How Are Social Security Benefits Calculated?

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Social Security benefits are a crucial element of retirement planning. For those without investments or pension plans, it may be their sole source of income. The government website has made it easy to access your personal retirement benefits online. Once you create an account, you are able to see how much you qualify for. You can also adjust the calculations in different age scenarios. However, you may still be asking yourself, “How are Social Security benefits calculated?” Several factors discussed below affect the formula for your personal benefits.

The Social Security Formula to Calculate Benefits                                                 

Your lifetime earnings determine your personal Social Security benefits. First, the formula indexes your actual earnings. This is to account for any fluctuations in average wages from your first year of receiving wages. Then, they find your average monthly earnings for the 35 years with the highest earnings. Your average indexed monthly earnings, or AIME, only counts income within the maximum table earnings. For 2020, this amount is $137,700.

The Social Security benefits formula applies to this figure. The new total gives you a “primary insurance amount” or PIA. Your PIA is the basic benefit you will receive once you reach full retirement age. The sliding scale helps low earners who depend more upon these benefits. The current year’s breakdown separates wages into three categories:

  • 90% of intial $960 of AIME
  • 32% of any amount between $960 – $5,785
  • 15% for any amount above $5,785

Lastly, you enter your age when you begin claiming benefits. If this seems complicated, you can also use their Retirement Calculator to estimate your individual benefits.

Factors that Affect Social Security Benefits

If you want to check the math yourself, there are a few factors that could change the final total. First and foremost, you will receive less if you claim Social Security benefits before full retirement age.  You can claim them beginning at the age of 62. Although, you will lose a significant amount of money if you do.

Secondly, your benefits get recalculated every year. This is to adjust payments based on inflation. It also includes any income from the previous year. You can qualify for an annual cost of living increase until you reach 70. Should you delay your retirement, you will also receive incremental monthly increases.

Finally, certain people will use a different formula. This is usually the case for government workers, or people who receive retirement/disability pensions from a job that didn’t pay Social Security taxes. The website provides a second calculator if the Windfall Elimination Provision (WEP) will affect your Social Security benefits.

Future Funding for Social Security

The future of Social Security has become a hot topic of debate. In particular, many people are questioning the sustainability of retirement benefits. Will the current generation of workers receive the same benefits? Should we count on receiving Social Security benefits after retirement? The answer is unclear. We must remember the future is unpredictable and these ideas are not well understood.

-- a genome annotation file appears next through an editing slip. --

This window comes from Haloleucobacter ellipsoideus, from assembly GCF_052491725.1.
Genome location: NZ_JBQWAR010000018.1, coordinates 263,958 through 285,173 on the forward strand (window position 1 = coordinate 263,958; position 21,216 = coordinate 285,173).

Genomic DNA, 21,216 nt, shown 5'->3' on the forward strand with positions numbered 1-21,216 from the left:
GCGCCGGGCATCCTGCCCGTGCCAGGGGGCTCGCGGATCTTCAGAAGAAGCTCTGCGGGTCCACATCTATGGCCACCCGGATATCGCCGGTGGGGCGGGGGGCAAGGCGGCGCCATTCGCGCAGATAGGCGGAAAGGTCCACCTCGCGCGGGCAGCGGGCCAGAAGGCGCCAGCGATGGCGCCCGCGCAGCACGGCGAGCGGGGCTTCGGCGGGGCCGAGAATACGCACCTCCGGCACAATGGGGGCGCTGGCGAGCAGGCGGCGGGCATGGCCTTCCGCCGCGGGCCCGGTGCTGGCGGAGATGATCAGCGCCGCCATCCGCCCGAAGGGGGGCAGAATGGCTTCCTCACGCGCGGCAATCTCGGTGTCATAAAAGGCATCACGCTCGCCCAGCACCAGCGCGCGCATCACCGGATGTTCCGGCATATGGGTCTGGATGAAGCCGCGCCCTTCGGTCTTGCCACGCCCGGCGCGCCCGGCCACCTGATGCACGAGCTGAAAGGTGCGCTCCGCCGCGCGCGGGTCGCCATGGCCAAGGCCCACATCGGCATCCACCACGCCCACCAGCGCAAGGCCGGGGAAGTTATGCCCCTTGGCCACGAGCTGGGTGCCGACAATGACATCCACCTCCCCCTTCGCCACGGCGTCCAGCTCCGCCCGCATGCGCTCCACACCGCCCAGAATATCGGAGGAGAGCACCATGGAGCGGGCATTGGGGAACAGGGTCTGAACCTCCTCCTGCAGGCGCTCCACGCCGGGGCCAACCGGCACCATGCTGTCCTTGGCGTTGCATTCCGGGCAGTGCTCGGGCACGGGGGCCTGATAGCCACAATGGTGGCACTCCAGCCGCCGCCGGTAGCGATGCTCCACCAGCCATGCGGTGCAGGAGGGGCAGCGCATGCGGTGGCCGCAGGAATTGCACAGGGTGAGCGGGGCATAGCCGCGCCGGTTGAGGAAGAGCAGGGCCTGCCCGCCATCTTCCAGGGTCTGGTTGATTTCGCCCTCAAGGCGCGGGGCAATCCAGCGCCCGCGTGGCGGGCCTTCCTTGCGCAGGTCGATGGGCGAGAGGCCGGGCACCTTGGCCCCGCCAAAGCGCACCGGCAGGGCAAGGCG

The Social Security Board of Trustees predicts that program costs will rise by 2035. At this point, taxes will only cover 75% of scheduled benefits. The reduced benefits are a result of an aging population and a lower birth rate. Experts believe there will be greater public debt since more people will be claiming their trust fund assets and redeeming Treasury debt securities. Although it appears there will be funding available, it is always best to diversify your retirement plan. Most importantly, be certain how your Social Security benefits are calculated.

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Social Security and the 2016 Presidential Campaign

Presidential Campaign

As you should know, we are all in the midst of debates among both Democrats and Republicans for the 2016 Presidential candidacy.  While there are many social issues these candidates have discussed, there are also a few fiscal issues discussed as well.

The majority of the fiscal issues stem around America’s growing debt burden (which is now over $18 trillion).  However, another topic that has taken somewhat of a backseat, but is still discussed in these debates is the topic of social security.

 

Some candidates want to push back the retirement age, others would like to cut the benefits paid out by the program.  One suggests raising the cap on taxable income for social security.  To view each candidates stance, CLICK HERE.

Americans who are retired or are planning on retiring in the future and relying on social security income to help fund that retirement should be assured that this topic has relevance to these debates.  Although we cannot predict who the next president will be, or what ultimately will happen to the social security program, we can do our best to make sure that we are well off no matter what is decided.

Having IRA’s, pensions, and 401k plans are ways to ensure a safe retirement.  Maxing out contributions to these retirement vehicles where applicable can give one peace of mind in the future.  What will happen with social security in the next 20, 30, or 50 years?  Nobody knows.  However, a broad retirement plan can help lessen stress and worry about what might occur.

Budget Smart, Invest Wise